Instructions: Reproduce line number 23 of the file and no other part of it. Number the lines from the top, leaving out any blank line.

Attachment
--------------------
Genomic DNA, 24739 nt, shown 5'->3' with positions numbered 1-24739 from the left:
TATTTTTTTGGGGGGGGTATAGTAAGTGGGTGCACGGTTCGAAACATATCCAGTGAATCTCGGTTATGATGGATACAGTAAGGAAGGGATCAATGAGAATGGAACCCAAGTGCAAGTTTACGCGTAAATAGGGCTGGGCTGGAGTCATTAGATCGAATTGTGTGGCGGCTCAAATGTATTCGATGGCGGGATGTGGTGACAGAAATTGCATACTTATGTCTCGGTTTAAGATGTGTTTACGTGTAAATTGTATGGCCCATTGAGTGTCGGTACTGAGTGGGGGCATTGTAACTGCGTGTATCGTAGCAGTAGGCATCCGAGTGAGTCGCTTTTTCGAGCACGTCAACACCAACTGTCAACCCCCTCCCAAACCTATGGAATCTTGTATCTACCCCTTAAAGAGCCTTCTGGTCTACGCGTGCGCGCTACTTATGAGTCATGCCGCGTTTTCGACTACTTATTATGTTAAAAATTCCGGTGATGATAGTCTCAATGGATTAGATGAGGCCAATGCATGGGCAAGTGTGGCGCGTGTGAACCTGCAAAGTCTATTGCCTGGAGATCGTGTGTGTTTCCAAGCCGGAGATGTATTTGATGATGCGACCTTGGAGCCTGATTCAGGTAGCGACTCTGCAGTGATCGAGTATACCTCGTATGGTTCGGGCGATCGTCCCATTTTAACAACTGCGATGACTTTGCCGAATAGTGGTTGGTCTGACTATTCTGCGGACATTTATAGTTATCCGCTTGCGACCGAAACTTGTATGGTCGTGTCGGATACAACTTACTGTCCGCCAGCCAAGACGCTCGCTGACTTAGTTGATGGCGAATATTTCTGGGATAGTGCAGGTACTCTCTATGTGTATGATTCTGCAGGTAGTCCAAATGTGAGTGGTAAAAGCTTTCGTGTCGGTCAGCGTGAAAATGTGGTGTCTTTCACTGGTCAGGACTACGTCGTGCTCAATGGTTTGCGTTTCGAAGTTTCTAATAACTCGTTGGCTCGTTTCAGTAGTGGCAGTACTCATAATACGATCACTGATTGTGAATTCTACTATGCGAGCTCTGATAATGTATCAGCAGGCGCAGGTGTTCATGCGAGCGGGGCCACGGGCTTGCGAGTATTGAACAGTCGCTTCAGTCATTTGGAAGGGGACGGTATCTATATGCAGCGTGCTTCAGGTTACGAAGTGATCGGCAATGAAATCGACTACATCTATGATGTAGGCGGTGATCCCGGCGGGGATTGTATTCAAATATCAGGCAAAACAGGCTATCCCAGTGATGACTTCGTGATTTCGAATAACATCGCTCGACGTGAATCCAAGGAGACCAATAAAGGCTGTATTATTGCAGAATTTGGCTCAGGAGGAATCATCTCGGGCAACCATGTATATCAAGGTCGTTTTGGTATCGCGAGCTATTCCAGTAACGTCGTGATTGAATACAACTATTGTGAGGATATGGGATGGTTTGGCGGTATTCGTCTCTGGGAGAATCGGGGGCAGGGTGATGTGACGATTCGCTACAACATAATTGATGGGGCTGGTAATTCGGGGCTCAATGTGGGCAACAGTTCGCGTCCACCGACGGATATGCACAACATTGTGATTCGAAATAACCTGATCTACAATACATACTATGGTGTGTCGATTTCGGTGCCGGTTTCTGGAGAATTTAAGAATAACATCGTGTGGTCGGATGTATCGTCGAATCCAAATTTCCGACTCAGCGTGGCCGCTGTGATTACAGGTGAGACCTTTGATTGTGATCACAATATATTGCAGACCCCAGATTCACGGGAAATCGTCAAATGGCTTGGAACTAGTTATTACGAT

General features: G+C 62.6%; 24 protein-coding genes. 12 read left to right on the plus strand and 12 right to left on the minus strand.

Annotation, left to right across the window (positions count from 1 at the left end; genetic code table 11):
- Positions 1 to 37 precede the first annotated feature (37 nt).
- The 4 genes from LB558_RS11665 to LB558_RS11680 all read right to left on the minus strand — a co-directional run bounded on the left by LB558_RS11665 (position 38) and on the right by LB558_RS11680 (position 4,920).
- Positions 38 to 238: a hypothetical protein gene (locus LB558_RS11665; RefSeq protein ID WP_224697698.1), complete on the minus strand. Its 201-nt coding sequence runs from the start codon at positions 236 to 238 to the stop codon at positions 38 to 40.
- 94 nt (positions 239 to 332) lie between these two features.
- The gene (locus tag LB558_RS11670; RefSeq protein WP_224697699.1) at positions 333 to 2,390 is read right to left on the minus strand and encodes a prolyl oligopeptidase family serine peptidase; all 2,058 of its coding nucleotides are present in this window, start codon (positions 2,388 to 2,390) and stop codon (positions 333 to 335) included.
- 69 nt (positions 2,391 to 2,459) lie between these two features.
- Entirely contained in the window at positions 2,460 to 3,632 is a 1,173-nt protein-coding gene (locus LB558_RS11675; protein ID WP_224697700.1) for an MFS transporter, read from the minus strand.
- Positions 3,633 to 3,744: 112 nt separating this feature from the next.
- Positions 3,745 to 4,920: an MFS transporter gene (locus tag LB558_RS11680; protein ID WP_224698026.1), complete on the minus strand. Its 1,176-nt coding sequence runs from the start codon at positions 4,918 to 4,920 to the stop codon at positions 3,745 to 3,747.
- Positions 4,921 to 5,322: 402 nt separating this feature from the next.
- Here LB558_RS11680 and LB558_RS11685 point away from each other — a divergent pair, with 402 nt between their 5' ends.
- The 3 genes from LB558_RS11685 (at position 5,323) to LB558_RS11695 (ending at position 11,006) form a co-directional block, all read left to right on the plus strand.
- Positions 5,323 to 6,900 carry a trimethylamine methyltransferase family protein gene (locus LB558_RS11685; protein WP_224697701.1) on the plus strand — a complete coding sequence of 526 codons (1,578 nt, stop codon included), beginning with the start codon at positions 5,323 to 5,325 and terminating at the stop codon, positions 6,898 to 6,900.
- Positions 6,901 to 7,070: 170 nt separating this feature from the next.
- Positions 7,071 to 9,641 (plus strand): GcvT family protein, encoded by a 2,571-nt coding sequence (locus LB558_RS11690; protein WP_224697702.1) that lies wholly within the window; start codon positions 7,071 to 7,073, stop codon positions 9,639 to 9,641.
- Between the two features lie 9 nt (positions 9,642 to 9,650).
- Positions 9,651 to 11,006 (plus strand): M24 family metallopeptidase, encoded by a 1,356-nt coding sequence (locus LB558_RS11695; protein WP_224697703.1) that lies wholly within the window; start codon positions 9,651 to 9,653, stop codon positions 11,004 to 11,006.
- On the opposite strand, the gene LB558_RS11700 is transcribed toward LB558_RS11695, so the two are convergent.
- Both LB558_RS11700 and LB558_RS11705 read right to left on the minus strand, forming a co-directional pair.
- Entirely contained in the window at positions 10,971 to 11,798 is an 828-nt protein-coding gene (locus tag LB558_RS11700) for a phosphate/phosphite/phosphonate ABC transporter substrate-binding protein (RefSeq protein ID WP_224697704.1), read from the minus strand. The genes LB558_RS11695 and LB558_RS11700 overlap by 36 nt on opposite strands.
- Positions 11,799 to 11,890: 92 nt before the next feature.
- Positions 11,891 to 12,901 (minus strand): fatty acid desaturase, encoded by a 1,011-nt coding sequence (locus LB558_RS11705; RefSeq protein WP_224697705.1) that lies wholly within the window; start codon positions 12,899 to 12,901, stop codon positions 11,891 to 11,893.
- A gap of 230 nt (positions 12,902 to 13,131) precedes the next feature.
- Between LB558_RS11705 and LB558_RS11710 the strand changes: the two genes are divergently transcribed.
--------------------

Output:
- Both LB558_RS11700 and LB558_RS11705 read right to left on the minus strand, forming a co-directional pair.